The data displayed through this system can be valuable for a wide variety of research projects but should also be useful in the day-to-day operations of the campus, Wietsma says. For example, the dashboard can help to identify buildings with the largest total and per-square-foot energy usage, and to examine energy trends over time as the Institute moves toward its carbon reduction goal.

The team that developed the website decided to provide two levels of information, to maximize its usefulness to a variety of potential users within the Institute. The site, which requires MIT certificates for access, provides the visualizations, including interactive graphics, charts, and campus maps, as a more “user friendly” introduction to the data, while the downloadable datasets provide the full raw data to enable students or researchers to create their own visualizations or carry out analysis. These datasets are also expected to be useful for classroom education projects.

Already, some faculty members are starting to use this data, for example to help test new ways of analyzing and modeling buildings’ energy use. This work represents one answer to the climate action plan’s call for ways to use the MIT campus as a “living laboratory” for energy and climate research.

“The new data hub is an excellent initiative,” says associate professor of architecture Christoph Reinhart, “that will empower groups from across MIT to better understand how our campus operates and to propose a plethora of interventions to make our lives more comfortable and productive as well as to enhance our buildings’ resource efficiency.”

Reinhart says he and his students are using the platform to develop and test their building energy models, as a way of helping owners of existing buildings to decide which kinds of changes and upgrades will produce the most effective reductions in carbon emissions.

Energy-use data in various categories will be available through the website on a building-by-building and month-by-month basis, and in some cases down to finer scales, depending on the kind of monitoring equipment available in a given building. Over time, more information will continue to be added, and the selection of datasets will largely be driven by community feedback and operational and research needs.

The new data hub “is a great tool to explore building energy data,” says Mark Mullins, senior energy efficiency engineer with the MIT Department of Facilities. “It allows me to understand building performance at the monthly, daily, and hourly level. I can compare performance of different buildings to help me identify ways to save energy, and evaluate performance over time after energy efficiency measures are installed.”

Improving building management and efficiency through data is an evolving trend on campus and industry-wide. As campus buildings become equipped with better data-producing instrumentation, Energize_MIT can help aggregate, synthesize, and provide that information to the students, researchers, and staff.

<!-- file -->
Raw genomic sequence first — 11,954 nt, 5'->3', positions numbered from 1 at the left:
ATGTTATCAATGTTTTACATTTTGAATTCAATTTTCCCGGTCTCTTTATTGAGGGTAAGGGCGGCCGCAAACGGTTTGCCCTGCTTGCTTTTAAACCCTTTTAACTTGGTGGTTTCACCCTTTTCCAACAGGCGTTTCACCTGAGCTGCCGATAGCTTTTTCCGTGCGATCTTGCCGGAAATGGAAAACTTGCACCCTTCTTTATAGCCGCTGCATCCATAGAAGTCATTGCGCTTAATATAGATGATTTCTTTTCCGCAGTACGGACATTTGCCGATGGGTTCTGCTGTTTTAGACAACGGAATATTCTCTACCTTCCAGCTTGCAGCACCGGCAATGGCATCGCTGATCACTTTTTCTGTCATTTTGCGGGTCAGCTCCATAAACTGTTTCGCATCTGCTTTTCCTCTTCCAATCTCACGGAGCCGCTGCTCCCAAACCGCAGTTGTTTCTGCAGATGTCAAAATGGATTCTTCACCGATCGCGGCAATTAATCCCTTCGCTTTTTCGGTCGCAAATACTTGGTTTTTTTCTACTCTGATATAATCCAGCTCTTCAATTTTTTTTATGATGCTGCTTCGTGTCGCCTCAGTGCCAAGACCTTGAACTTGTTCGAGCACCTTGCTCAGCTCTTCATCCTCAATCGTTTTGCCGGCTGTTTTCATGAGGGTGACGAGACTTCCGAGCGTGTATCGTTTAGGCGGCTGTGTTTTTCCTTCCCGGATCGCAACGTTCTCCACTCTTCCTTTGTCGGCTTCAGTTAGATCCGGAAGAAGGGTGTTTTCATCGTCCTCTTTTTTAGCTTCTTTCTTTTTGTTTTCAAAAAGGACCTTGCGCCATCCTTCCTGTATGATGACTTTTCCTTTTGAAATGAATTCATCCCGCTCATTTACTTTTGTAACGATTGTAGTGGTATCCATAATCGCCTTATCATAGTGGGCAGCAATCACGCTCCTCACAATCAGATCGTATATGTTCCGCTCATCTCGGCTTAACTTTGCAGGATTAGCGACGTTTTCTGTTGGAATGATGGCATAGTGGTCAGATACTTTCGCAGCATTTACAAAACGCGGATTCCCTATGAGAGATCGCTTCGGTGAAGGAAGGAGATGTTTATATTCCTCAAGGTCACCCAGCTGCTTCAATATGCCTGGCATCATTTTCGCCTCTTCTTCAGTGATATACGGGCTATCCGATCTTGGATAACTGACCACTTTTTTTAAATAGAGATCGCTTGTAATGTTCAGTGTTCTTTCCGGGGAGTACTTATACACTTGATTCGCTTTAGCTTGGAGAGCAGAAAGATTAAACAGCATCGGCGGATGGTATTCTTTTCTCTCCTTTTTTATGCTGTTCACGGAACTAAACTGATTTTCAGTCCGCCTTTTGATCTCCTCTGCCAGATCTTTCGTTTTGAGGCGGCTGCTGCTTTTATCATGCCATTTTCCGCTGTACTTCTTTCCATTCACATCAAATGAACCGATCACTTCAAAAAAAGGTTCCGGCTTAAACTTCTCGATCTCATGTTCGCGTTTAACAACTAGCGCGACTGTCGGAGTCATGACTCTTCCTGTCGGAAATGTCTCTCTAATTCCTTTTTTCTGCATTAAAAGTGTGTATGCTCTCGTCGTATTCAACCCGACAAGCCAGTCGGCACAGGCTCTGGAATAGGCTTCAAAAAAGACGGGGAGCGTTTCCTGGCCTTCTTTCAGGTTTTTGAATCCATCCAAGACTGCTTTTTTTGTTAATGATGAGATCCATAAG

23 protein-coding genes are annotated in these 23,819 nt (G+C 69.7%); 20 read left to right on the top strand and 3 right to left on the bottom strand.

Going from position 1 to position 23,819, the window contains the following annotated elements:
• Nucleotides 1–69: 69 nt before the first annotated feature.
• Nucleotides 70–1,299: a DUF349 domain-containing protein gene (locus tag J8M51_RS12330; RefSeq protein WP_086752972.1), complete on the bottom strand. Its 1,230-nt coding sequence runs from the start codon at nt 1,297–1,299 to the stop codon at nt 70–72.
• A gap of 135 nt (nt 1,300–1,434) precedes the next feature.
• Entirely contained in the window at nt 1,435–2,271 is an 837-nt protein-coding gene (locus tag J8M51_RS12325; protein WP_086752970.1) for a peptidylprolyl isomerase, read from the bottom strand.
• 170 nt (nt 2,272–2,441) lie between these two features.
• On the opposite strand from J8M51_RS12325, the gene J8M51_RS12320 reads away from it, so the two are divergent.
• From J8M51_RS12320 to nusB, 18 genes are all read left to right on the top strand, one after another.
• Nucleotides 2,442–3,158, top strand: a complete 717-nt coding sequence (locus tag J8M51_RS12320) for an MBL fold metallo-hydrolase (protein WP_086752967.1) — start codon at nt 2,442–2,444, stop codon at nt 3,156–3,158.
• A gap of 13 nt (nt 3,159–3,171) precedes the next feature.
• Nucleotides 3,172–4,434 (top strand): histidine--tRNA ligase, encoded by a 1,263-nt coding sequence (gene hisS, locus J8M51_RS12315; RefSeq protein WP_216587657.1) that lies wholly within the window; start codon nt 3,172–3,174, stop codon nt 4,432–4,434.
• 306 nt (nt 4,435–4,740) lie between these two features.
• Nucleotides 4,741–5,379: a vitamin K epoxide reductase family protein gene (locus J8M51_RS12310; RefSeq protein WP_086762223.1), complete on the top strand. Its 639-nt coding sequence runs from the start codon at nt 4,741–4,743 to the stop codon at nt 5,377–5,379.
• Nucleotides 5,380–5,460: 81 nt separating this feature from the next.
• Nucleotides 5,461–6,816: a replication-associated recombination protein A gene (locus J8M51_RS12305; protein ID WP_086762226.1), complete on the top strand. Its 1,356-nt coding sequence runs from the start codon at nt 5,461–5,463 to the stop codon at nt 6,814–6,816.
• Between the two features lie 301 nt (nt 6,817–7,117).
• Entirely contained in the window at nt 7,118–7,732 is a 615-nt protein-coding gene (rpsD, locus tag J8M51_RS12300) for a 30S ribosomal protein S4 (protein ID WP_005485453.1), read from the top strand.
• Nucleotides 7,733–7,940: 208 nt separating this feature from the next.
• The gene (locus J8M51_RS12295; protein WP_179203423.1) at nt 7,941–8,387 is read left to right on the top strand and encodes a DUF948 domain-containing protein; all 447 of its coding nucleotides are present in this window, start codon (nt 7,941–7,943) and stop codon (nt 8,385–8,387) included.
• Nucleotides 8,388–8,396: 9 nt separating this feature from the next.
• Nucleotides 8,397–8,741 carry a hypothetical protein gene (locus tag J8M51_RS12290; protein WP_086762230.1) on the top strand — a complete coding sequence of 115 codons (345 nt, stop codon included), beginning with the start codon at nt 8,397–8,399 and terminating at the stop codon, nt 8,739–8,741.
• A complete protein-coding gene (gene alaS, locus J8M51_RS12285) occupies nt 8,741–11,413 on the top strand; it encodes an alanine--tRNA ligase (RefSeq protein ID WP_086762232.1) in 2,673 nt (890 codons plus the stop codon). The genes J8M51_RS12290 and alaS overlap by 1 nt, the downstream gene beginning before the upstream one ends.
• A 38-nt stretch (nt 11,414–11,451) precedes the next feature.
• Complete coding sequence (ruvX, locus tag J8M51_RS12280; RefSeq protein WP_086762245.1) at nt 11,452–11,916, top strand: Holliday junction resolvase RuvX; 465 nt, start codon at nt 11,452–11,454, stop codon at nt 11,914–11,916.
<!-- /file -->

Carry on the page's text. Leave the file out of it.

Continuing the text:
Over time, the website will expand to encompass not just the main campus but also nearby MIT-leased buildings and the solar plant in North Carolina that was built through an MIT-led power purchase agreement.

The site is intended as the first step of a much broader package of information and resources regarding MIT’s sustainability — including information on transportation, water, waste, and other kinds of data — that is to be launched later this year.

“The goal is to consolidate all these different datasets,” Wietsma says, “to provide a centralized point as a basis for understanding and analytics.”

Eric Schmidt visits MIT to discuss computing, artificial intelligence, and the future of technology

When Alphabet executive chairman Eric Schmidt started programming in 1969 at the age of 14, there was no explicit title for what he was doing. “I was just a nerd,” he says.

But now computer science has fundamentally transformed fields like transportation, health care and education, and also provoked many new questions. What will artificial intelligence (AI) be like in 10 years? How will it impact tomorrow’s jobs? What’s next for autonomous cars?

These topics were all on the table on May 3, when the Computer Science and Artificial Intelligence Laboratory (CSAIL) hosted Schmidt for a conversation with CSAIL Director Daniela Rus at the Kirsch Auditorium in the Stata Center.

Schmidt discussed his early days as a computer science PhD at the University of California at Berkeley, where he looked up to MIT researchers like Michael Dertouzos. At Bell Labs he coded UNIX’s lexical-analysis program Lex before moving on to executive roles at Sun Microsystems, Novell, and finally Google, where he served as CEO from 2001 to 2011. In his current role as executive chairman of Google’s parent company, Schmidt focuses on Alphabet’s external matters, advising Google CEO Sundar Pichai and other senior leadership on business and policy.

Speaking with Rus on the topic of health care, Schmidt said that doing a better job of leveraging data will enable doctors to improve how they make decisions.

“Hospitals have enormous amounts of data, which is inaccessible to anyone except for themselves,” he said. “These [machine learning] techniques allow you to take all of that information, sum it all together, and actually produce outcomes.”